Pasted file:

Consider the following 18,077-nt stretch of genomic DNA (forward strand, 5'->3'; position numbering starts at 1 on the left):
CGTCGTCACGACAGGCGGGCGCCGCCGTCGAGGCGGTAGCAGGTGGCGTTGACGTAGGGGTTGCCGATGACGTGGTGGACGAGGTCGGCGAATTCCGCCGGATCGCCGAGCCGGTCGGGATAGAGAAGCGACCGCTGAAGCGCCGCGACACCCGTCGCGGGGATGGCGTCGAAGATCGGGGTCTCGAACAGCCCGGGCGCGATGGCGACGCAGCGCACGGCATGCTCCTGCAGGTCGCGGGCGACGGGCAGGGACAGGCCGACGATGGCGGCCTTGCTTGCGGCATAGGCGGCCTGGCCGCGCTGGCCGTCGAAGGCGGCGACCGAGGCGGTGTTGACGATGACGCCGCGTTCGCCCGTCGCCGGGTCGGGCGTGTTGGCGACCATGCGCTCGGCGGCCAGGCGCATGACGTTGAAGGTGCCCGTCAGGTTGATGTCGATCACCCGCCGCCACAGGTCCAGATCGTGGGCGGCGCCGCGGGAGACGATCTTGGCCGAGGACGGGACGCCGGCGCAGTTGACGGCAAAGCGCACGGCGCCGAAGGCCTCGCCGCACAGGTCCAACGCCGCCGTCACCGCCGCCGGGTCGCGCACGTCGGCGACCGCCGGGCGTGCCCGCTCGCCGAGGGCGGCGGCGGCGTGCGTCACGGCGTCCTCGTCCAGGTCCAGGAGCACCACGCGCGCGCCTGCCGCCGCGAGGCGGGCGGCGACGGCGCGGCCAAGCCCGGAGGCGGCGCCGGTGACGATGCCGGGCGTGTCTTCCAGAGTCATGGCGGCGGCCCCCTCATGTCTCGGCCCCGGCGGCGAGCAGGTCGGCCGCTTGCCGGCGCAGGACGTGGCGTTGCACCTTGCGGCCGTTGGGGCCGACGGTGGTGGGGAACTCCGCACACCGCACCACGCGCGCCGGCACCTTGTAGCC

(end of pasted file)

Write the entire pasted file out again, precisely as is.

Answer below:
Consider the following 18,077-nt stretch of genomic DNA (forward strand, 5'->3'; position numbering starts at 1 on the left):
CGTCGTCACGACAGGCGGGCGCCGCCGTCGAGGCGGTAGCAGGTGGCGTTGACGTAGGGGTTGCCGATGACGTGGTGGACGAGGTCGGCGAATTCCGCCGGATCGCCGAGCCGGTCGGGATAGAGAAGCGACCGCTGAAGCGCCGCGACACCCGTCGCGGGGATGGCGTCGAAGATCGGGGTCTCGAACAGCCCGGGCGCGATGGCGACGCAGCGCACGGCATGCTCCTGCAGGTCGCGGGCGACGGGCAGGGACAGGCCGACGATGGCGGCCTTGCTTGCGGCATAGGCGGCCTGGCCGCGCTGGCCGTCGAAGGCGGCGACCGAGGCGGTGTTGACGATGACGCCGCGTTCGCCCGTCGCCGGGTCGGGCGTGTTGGCGACCATGCGCTCGGCGGCCAGGCGCATGACGTTGAAGGTGCCCGTCAGGTTGATGTCGATCACCCGCCGCCACAGGTCCAGATCGTGGGCGGCGCCGCGGGAGACGATCTTGGCCGAGGACGGGACGCCGGCGCAGTTGACGGCAAAGCGCACGGCGCCGAAGGCCTCGCCGCACAGGTCCAACGCCGCCGTCACCGCCGCCGGGTCGCGCACGTCGGCGACCGCCGGGCGTGCCCGCTCGCCGAGGGCGGCGGCGGCGTGCGTCACGGCGTCCTCGTCCAGGTCCAGGAGCACCACGCGCGCGCCTGCCGCCGCGAGGCGGGCGGCGACGGCGCGGCCAAGCCCGGAGGCGGCGCCGGTGACGATGCCGGGCGTGTCTTCCAGAGTCATGGCGGCGGCCCCCTCATGTCTCGGCCCCGGCGGCGAGCAGGTCGGCCGCTTGCCGGCGCAGGACGTGGCGTTGCACCTTGCGGCCGTTGGGGCCGACGGTGGTGGGGAACTCCGCACACCGCACCACGCGCGCCGGCACCTTGTAGCC